area ratio


cellubiohydrolase I


crystallinity index


comprehensive microarray polymer profiling


dry matter


filter paper units


fourier transform infrared


high performance liquid chromatography




high throughput


iIntensity ratio


low field nuclear magnetic resonance


leaf to stem


wide angle x-ray diffraction.



This study was supported by Bio4Bio which is a strategic research center funded by the Danish Council for Strategic Research and the University of Copenhagen strategic research initiative Fuel for Life. The authors would like to thank to Tomas Fernqvist, from the Center for BioProcess Engineering, Technical University of Denmark, for performing the HT pretreatment.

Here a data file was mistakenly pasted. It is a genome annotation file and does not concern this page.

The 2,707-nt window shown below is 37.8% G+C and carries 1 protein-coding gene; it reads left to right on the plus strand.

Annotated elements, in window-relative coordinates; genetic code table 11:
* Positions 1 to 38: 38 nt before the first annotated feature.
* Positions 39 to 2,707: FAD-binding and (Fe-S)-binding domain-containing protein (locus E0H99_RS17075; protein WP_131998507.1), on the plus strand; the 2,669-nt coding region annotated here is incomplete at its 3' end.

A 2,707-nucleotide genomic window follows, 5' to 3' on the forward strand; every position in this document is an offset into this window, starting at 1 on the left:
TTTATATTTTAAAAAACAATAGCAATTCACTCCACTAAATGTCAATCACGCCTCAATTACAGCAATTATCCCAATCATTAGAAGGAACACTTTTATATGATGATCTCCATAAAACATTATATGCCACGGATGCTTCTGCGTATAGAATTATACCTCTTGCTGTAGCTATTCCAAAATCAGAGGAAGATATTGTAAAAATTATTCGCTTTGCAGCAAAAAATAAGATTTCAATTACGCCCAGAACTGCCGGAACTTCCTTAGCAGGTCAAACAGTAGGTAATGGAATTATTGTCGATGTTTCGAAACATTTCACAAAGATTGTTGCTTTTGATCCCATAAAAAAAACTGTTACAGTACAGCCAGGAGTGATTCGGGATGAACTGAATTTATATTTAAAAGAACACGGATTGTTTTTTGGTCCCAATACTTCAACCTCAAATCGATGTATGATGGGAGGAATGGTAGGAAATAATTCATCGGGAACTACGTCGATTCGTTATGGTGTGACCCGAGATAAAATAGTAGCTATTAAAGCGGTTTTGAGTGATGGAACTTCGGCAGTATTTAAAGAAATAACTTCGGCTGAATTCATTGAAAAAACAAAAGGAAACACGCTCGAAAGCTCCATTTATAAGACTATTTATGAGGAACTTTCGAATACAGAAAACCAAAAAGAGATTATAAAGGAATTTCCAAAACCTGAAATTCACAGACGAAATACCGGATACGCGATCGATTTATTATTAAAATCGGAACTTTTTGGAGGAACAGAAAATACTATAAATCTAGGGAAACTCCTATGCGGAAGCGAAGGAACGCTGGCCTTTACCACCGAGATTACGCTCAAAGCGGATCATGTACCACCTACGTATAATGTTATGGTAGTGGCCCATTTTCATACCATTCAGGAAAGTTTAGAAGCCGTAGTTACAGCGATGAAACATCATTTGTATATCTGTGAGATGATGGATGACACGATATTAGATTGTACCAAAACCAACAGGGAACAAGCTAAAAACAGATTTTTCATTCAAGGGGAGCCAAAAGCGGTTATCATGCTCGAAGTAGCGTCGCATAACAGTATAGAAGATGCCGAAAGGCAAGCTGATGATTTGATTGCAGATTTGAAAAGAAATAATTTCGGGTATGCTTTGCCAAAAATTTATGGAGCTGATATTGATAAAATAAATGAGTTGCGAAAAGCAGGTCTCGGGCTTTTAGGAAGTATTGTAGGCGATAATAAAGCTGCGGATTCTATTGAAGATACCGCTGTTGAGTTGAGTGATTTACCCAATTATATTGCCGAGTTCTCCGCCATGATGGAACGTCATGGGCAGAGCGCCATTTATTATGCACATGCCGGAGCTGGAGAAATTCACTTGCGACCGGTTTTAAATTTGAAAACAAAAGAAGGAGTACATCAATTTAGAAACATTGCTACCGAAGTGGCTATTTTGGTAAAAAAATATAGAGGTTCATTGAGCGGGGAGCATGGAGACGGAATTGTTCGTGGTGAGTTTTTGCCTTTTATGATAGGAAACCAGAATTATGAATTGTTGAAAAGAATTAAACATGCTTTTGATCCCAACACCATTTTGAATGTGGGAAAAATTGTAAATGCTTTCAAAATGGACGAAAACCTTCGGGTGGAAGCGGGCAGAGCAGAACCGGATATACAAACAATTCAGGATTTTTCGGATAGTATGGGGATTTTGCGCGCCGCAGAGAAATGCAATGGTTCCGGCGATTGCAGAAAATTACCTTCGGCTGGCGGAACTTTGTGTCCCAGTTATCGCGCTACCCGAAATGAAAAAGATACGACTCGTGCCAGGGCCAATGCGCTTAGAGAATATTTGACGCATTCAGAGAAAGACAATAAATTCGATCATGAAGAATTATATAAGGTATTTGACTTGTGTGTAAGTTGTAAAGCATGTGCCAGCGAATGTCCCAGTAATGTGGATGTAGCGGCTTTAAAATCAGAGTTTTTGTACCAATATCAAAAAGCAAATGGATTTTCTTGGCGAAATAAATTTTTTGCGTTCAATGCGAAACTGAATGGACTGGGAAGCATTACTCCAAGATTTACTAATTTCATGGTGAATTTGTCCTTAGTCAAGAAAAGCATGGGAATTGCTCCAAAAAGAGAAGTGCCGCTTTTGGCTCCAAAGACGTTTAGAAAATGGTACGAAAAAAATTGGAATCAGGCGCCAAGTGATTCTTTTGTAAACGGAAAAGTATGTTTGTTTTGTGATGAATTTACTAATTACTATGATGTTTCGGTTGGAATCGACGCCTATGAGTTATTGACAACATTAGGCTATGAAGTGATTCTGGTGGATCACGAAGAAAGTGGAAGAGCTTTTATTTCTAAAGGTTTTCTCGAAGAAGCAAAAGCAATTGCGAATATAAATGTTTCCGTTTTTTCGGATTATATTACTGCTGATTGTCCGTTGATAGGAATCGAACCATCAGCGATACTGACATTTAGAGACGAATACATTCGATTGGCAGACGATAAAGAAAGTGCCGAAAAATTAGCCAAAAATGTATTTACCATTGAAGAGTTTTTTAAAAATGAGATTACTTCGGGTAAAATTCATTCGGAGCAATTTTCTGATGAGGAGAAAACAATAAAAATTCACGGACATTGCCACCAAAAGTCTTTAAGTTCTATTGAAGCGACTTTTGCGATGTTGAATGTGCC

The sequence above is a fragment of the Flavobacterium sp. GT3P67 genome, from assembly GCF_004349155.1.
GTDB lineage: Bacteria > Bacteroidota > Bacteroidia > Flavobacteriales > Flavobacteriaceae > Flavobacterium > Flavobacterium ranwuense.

Authors’ Affiliations

Department of Geosciences and Natural Resource Management, Faculty of Sciences, University of Copenhagen
Niels Bohr Institute, University of Copenhagen
Center for BioProcess Engineering, Department of Chemical and Biochemical Engineering, Technical University of Denmark, DTU
Department of Plant and Environmental Sciences, University of Copenhagen
Department of Chemical and Biochemical Engineering, Technical University of Denmark